Keown, John.  Abortion, Doctors and the Law: Some Aspects of the Legal Regulation of Abortion in England from 1803 to 1982.  Cambridge: Cambridge University Press, 2002.

Rose, Lionel.  Massacre of the Innocents: Infanticide in Great Britain 1800-1939.  New York: Routledge, 2015.

“Twenty Years Penal Servitude.”  Dundee Courier.  November 13, 1891.

“The Unlawful Operation Case: Heavy Sentence.”  Gloucester Citizen.  April 30, 1887.

© 2015-2017 Mimi Matthews

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14 thoughts on “Midwives, Abortion, and the Offences Against the Person Act of 1861

  1. Sarah says:

    Another wonderfully fascinating post as usual, Mimi. Reading the advertisement was especially poignant. The risk to both parties was staggering if their actions were discovered. It must have been hell. There’s a brilliant film about a woman who performed abortions called ‘Vera Drake’, starring Imelda Staunton. I don’t know if you’ve seen it, but it’s incredibly powerful.

    Liked by 2 people

    • Mimi Matthews says:

      Thanks so much, Sarah 🙂 And thanks for the movie recommendation! There really was a lot of danger for the midwives and the women themselves. I couldn’t fit this in the article, but in a lot of the cases I found, the young woman procuring an abortion was a servant, a shop girl, or a school teacher. The types of women who, if they were found to be pregnant, would have lost their jobs and ended up completely destitute. I can’t imagine how they must have felt!


  2. Sarah Waldock says:

    … and Trump would like it brought back in America.
    My father was always very much in favour of legal safe abortion; when he was doing his national service, his [then] best friend got his girlfriend pregnant, and took her to an illegal abortionist [this being about 1950] and she died. Dad never spoke to his former friend again once he found out what he had done, because he felt if he’d been so careless he should have married her. It was not her idea to have an abortion, Charlie made her do it, and one does wonder how many women prosecuted for having abortions were bullied into it by lovers while their hormones made them more vulnerable. And Victorian women were more vulnerable than Vi was, as they were in the habit of obeying men, being trained to it from an early age. Perhaps more so even than Regency women, who had a brief flowering of more independence and rebellion in following Mary Wollstonecraft…
    There are similar adverts in Georgian/Regency papers, and one ad in which the maker of Welch’s pills adds a disclaimer that there are other pills claiming to be Welch’s pills which ‘are spurious’ and I do wonder if this was an attempt to cover the manufacturer in a cloak of plausible deniability….

    Liked by 1 person

    • Mimi Matthews says:

      Very good points, Sarah. I think in many cases, there was probably pressure from the man involved. Interestingly enough, in one of the cases I read in a 19th century newspaper, there was a husband mentioned as being involved in the “illegal operation” somehow. It said that the midwife was arrested and charged with murder and the husband was “severely scolded” (or something to that effect). I’m going to have to try and find that case again!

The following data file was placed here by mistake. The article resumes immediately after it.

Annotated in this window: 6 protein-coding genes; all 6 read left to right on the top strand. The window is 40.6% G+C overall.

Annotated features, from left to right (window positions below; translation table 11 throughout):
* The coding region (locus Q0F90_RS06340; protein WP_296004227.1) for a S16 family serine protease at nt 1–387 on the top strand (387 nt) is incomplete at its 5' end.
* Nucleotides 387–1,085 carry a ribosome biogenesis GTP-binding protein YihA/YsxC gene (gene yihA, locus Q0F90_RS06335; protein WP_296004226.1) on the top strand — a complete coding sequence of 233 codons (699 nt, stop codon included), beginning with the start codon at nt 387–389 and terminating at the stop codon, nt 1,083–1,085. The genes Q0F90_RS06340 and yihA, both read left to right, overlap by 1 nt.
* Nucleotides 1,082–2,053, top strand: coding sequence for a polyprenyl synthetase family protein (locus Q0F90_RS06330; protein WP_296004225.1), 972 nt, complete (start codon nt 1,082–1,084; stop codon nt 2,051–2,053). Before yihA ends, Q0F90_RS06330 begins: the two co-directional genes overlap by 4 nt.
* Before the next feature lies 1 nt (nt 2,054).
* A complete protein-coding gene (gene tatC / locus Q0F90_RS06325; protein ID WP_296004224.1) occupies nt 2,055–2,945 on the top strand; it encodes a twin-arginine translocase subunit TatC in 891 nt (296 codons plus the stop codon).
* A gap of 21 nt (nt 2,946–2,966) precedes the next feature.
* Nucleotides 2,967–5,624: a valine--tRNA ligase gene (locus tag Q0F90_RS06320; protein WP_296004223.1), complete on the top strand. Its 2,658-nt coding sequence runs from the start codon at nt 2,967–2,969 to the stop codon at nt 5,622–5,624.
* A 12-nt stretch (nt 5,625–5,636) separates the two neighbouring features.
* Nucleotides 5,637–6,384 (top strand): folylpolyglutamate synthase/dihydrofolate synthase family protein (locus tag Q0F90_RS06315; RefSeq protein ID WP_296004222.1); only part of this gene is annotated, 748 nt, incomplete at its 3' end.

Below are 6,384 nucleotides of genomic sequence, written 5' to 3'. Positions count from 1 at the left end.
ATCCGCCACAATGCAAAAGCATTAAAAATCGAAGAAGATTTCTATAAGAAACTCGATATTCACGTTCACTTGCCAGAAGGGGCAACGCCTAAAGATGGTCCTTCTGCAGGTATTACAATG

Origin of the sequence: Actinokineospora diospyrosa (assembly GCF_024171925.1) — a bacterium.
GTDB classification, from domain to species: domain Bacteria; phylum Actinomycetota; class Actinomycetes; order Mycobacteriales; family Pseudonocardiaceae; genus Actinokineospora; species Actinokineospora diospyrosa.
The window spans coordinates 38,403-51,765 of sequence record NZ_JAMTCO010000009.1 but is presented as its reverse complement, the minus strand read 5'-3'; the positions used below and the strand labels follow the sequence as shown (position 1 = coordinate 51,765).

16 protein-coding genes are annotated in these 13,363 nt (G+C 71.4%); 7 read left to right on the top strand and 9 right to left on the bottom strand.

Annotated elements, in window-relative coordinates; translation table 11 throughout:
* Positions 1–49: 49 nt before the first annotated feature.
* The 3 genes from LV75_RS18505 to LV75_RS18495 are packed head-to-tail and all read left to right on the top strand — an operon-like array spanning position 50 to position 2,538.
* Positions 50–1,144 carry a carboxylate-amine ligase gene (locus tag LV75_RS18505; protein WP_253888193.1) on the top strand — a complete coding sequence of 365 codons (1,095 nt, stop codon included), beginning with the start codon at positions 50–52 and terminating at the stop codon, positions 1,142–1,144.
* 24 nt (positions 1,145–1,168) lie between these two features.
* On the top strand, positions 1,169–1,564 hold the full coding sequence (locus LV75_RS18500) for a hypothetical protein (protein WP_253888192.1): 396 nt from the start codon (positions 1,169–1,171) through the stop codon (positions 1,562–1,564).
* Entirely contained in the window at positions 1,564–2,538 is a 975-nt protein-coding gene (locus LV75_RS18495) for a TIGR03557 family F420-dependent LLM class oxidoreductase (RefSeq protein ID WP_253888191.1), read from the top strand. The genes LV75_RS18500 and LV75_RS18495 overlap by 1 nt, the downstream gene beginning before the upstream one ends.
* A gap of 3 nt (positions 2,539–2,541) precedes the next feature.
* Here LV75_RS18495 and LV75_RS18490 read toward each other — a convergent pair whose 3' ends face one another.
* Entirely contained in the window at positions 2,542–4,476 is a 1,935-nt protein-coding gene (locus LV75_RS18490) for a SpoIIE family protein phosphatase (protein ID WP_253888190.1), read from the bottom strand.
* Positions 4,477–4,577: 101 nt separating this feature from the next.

3. Dr Heidi Nicholl says:

    Very small point but abortion is still illegal in the UK under the OAPA (offences against the person act). The 1967 Abortion Act outlines in what circumstances someone will have a defence to NOT be prosecuted under the OAPA e.g. the procedure must be done at a licensed premises, two doctors must agree that one of the four reasons given in the act have been met etc.

    I love the links to real cases including in the comments. Abortion laws so often get discussed in the abstract and it’s one thing in life that is certainly not abstract in the event of it happening. Great article.

    Liked by 1 person

    • Mimi Matthews says:

      Thanks for commenting, Heidi 🙂 I’m so glad you enjoyed the article. Those four reasons you mention that act as defenses to a criminal charge under the Offense Against the Person Act are why in the author’s note of this article I put that it is now legal in some situations. It is oversimplifying it, I know, but it was my lawyerly attempt at explaining it to a lay person in a one sentence postscript. I’ve struck that part off now so it won’t confuse people.

      Liked by 1 person

  4. graceonthepond says:

    The war against abortion in the USA was intimately connected to a gendered economic war against midwives waged by the newly formed American Medical Association contending with a glut of male medical doctors produced by the rise of medical schools. Only in the mid 19th century, pushed by the AMA, did churches become involved in what had been a private, and routine, matter among women.

    Liked by 1 person

    • Mimi Matthews says:

      That’s very interesting, Grace. In 19th century England, it was definitely connected to the economic self-interest of doctors. Some of the quotes I found from 19th century doctors re: midwives, were incredibly harsh.